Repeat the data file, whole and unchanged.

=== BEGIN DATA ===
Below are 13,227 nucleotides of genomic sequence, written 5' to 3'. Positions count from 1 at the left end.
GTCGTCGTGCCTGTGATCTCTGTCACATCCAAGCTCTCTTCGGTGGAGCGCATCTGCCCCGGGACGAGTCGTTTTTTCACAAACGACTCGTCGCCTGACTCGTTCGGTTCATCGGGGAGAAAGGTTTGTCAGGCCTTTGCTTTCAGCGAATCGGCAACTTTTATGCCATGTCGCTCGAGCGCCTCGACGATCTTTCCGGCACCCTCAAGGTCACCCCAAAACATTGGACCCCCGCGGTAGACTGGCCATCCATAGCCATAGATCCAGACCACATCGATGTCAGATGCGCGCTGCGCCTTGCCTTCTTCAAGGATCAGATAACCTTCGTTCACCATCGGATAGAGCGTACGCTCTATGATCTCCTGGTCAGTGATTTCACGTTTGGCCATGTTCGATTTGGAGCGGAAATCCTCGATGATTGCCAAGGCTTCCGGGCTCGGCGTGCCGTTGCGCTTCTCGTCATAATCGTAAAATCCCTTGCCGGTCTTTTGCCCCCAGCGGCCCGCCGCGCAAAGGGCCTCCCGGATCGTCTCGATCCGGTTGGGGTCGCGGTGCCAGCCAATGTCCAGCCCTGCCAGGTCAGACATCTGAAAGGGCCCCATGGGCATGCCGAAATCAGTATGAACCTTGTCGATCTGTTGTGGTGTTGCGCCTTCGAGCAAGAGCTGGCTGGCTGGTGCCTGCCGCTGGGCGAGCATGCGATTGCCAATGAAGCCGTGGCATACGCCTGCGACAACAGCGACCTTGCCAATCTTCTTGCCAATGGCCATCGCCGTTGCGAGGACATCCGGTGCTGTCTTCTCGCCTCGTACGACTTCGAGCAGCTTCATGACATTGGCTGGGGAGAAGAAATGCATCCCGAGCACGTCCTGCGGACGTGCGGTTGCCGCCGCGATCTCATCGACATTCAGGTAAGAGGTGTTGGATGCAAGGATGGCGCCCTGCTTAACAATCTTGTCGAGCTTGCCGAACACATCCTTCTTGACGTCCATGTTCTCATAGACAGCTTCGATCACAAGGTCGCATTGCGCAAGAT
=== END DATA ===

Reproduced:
Below are 13,227 nucleotides of genomic sequence, written 5' to 3'. Positions count from 1 at the left end.
GTCGTCGTGCCTGTGATCTCTGTCACATCCAAGCTCTCTTCGGTGGAGCGCATCTGCCCCGGGACGAGTCGTTTTTTCACAAACGACTCGTCGCCTGACTCGTTCGGTTCATCGGGGAGAAAGGTTTGTCAGGCCTTTGCTTTCAGCGAATCGGCAACTTTTATGCCATGTCGCTCGAGCGCCTCGACGATCTTTCCGGCACCCTCAAGGTCACCCCAAAACATTGGACCCCCGCGGTAGACTGGCCATCCATAGCCATAGATCCAGACCACATCGATGTCAGATGCGCGCTGCGCCTTGCCTTCTTCAAGGATCAGATAACCTTCGTTCACCATCGGATAGAGCGTACGCTCTATGATCTCCTGGTCAGTGATTTCACGTTTGGCCATGTTCGATTTGGAGCGGAAATCCTCGATGATTGCCAAGGCTTCCGGGCTCGGCGTGCCGTTGCGCTTCTCGTCATAATCGTAAAATCCCTTGCCGGTCTTTTGCCCCCAGCGGCCCGCCGCGCAAAGGGCCTCCCGGATCGTCTCGATCCGGTTGGGGTCGCGGTGCCAGCCAATGTCCAGCCCTGCCAGGTCAGACATCTGAAAGGGCCCCATGGGCATGCCGAAATCAGTATGAACCTTGTCGATCTGTTGTGGTGTTGCGCCTTCGAGCAAGAGCTGGCTGGCTGGTGCCTGCCGCTGGGCGAGCATGCGATTGCCAATGAAGCCGTGGCATACGCCTGCGACAACAGCGACCTTGCCAATCTTCTTGCCAATGGCCATCGCCGTTGCGAGGACATCCGGTGCTGTCTTCTCGCCTCGTACGACTTCGAGCAGCTTCATGACATTGGCTGGGGAGAAGAAATGCATCCCGAGCACGTCCTGCGGACGTGCGGTTGCCGCCGCGATCTCATCGACATTCAGGTAAGAGGTGTTGGATGCAAGGATGGCGCCCTGCTTAACAATCTTGTCGAGCTTGCCGAACACATCCTTCTTGACGTCCATGTTCTCATAGACAGCTTCGATCACAAGGTCGCATTGCGCAAGAT